Hope For Discouraged Leaders

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It can be tough at the helm, but you are stronger than you think, says Doug Dickerson

If you are alive and breathing, you can still become everything God has created you to be – Joel Osteen

In 1858 the Illinois legislature – using an obscure statute – sent Stephen A Douglas to the US Senate instead of Abraham Lincoln, although Lincoln had won the popular vote. When a sympathetic friend asked Lincoln how he felt, he said, “Like the boy who stubbed his toe: I am too big to cry and too badly hurt to laugh.”

If you hang around in leadership long enough, you will know what discouragement feels like. I’m not trying to depress you but simply stating the obvious. Behind the glittering image and friendly smiles are leaders who face incredible pressures and shoulder responsibilities that can be daunting. Unfortunately, many leaders feel trapped with no one to talk to or vent to due to the “glittering image” that they feel compelled to present to the public.

So let’s be honest. Times of discouragement will come. How you react to it will make all the difference going forward. As a leader, you are not immune from troubles – in fact, you may have more. So how do you keep a proper perspective and come through it on the other side a better leader? Here are three reminders that you need to consider:

You are not alone

Life happens to all of us. It’s not always pretty. As a leader you know this to be true. Disappointments come – you didn’t land that new client, a colleague betrayed you, sales are sluggish – you get the picture.

Here is what you need to know: your disappointment today is preparing you for great opportunities tomorrow. But there’s a catch. It all hinges on your attitude. While bad things can happen to good people; good people turn bad things into great opportunities.

At a young age Walt Disney could easily have been discouraged and given up. He was fired by the editor of a newspaper for “lacking ideas”. He could have taken his rejection and thrown in the towel. But if anything he used that experience to motivate him to greater things – and the rest as they say is history.

So when times of disappointment and discouragement come, remember this truth – you are not alone.

You are stronger than you think

One truth I’ve learned over the years is this: you can be defined by life’s moments or you can define life’s moments. So how do you define life’s moments? You do so by choosing faith over fear, forgiveness over resentment, and by embracing God’s view of your life over man’s view. You don’t always have control over what comes your way but you can choose your path going forward.

Thomas Edison experienced one of those defining moments in his career. His lab caught fire and was destroyed. All of his work went up in flames. To add insult to injury, his building was under-insured. It was a devastating and defining moment. How would he respond?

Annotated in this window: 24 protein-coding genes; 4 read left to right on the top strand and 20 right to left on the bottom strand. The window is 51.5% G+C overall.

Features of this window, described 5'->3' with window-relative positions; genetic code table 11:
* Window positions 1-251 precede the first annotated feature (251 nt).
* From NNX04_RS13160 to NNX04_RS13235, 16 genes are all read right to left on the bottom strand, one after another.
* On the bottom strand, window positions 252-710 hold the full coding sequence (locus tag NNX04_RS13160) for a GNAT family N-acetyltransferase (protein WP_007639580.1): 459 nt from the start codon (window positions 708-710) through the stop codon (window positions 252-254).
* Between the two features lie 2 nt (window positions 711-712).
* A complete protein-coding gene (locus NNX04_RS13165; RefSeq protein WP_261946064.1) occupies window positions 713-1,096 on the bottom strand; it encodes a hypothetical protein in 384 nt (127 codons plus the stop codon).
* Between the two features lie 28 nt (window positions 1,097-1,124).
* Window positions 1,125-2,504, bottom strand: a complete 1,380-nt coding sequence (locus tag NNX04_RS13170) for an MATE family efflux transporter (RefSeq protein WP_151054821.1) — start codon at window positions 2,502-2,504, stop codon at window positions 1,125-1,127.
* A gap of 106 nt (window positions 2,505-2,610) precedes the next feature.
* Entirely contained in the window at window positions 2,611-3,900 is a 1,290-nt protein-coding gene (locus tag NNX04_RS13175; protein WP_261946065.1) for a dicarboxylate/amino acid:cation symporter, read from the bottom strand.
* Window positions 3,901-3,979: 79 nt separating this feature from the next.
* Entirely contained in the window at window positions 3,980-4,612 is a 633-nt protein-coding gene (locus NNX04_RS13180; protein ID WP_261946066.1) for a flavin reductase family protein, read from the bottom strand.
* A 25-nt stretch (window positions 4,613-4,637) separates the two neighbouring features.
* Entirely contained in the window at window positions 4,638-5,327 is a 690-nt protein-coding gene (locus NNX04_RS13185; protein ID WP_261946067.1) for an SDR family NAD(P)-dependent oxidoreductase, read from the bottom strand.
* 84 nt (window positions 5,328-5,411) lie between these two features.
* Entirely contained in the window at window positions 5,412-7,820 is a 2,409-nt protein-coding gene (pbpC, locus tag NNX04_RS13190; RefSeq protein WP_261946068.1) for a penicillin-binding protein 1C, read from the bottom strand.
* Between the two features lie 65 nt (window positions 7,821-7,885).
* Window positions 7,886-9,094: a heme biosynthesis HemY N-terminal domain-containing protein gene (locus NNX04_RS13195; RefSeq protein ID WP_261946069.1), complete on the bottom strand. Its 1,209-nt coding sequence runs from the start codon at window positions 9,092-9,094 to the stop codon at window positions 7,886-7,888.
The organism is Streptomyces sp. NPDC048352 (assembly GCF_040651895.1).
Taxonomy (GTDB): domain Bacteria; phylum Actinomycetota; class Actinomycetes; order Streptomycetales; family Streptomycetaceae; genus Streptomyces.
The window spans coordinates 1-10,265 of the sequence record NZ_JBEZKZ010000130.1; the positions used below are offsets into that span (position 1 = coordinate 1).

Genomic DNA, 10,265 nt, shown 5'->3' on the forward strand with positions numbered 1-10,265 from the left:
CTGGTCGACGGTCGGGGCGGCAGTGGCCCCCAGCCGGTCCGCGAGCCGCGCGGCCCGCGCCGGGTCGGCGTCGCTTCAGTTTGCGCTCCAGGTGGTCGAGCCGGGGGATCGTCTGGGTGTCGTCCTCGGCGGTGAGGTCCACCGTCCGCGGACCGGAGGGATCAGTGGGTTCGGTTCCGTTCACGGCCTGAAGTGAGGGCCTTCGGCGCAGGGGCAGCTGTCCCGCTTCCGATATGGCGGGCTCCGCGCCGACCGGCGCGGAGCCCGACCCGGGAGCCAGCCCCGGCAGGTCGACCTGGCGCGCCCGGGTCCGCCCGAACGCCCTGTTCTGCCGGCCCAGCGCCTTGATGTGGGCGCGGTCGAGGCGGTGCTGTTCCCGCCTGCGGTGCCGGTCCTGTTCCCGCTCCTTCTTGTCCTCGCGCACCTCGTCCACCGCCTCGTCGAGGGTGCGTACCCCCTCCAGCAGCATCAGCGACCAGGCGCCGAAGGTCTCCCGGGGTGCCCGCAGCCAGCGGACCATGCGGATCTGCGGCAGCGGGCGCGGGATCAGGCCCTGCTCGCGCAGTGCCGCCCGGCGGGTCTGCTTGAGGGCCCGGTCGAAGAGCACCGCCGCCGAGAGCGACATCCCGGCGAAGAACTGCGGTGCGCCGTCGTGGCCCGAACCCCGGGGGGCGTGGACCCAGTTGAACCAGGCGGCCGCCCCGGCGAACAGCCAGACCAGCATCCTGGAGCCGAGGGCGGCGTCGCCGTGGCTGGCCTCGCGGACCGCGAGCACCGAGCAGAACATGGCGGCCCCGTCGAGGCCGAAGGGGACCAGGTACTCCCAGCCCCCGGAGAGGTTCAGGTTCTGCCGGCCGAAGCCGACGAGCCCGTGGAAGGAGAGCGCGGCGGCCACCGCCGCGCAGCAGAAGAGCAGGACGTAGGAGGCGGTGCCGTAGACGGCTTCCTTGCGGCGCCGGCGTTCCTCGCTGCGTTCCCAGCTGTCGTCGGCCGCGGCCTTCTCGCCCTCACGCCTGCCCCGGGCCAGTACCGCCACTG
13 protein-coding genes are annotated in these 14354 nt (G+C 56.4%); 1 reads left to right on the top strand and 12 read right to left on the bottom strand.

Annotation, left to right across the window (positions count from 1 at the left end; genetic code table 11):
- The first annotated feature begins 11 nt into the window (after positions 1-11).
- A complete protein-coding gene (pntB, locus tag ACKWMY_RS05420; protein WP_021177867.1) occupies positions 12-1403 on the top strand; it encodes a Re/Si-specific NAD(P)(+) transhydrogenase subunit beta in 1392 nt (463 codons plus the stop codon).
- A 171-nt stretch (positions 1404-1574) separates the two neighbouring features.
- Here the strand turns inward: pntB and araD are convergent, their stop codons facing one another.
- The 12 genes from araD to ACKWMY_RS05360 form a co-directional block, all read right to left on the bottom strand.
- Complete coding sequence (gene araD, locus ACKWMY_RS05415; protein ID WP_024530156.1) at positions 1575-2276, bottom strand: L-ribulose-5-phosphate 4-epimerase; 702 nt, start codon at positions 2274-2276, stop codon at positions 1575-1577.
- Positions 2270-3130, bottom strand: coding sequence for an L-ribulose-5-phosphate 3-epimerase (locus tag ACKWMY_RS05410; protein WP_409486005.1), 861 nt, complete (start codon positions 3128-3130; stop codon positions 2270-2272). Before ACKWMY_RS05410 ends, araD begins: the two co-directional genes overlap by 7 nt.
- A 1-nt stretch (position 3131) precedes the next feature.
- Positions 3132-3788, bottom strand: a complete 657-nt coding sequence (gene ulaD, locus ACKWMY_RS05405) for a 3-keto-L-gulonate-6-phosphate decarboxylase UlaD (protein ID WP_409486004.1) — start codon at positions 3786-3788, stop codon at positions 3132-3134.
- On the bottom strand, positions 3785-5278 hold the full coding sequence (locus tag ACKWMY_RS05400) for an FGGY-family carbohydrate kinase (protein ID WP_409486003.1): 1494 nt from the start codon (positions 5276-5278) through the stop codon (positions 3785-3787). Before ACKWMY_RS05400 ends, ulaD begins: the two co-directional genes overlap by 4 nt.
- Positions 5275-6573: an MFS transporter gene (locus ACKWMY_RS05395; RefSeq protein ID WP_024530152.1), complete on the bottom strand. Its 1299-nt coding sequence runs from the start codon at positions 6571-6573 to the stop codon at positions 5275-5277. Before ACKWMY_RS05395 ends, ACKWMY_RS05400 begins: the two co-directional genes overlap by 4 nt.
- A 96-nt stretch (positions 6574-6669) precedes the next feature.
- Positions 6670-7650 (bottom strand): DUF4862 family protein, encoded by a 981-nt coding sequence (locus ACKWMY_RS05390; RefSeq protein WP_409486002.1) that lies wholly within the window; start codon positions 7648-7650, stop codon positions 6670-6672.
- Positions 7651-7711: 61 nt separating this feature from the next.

“There is great value in disaster,” said Edison, “all our mistakes are burned up. Thank God we can start anew.” Edison did not choose the fire, but he did choose to define the moment. And remains one of the greatest inventors in recent history.

Here is the truth to remember: We don’t like adversity and disappointments because we mistakenly believe that we can’t handle it. But I submit that you are stronger than you think and you can overcome any obstacle that comes your way. Are you ready to define your moment?

You are not defined by your past, you are prepared by it

Every experience that you go through is preparation for what’s next. Along the way you have gained valuable experience. Some of it has come easy while at other times you wish you could have a little help. It’s all part of the learning curve. I’ve been there countless times and I dare say you have as well.

But if you want to move forward as a leader you have to learn to let go of the past – especially the bad, and cut yourself some slack. What’s important is that you have learned your lessons, have peace in your heart, and are stronger as a result.

Discouragement sets in when you see yourself through the lens of a failure rather than through the lens of grace.

Here is the truth you need to remember: you are not the sum of your fears or your mistakes. Your past is your boot camp and it has prepared you for such a time as this.

Times of discouragement will come. But the good news is – it will pass. Stay strong and be encouraged. You are not alone, you are strong, and you are prepared!

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About Author

Doug Dickerson

Doug Dickerson is an internationally recognized leadership speaker and columnist. He is the author of the books Leaders Without Borders, and Great Leaders Wanted. Visit https://dougdickerson.net for more information.

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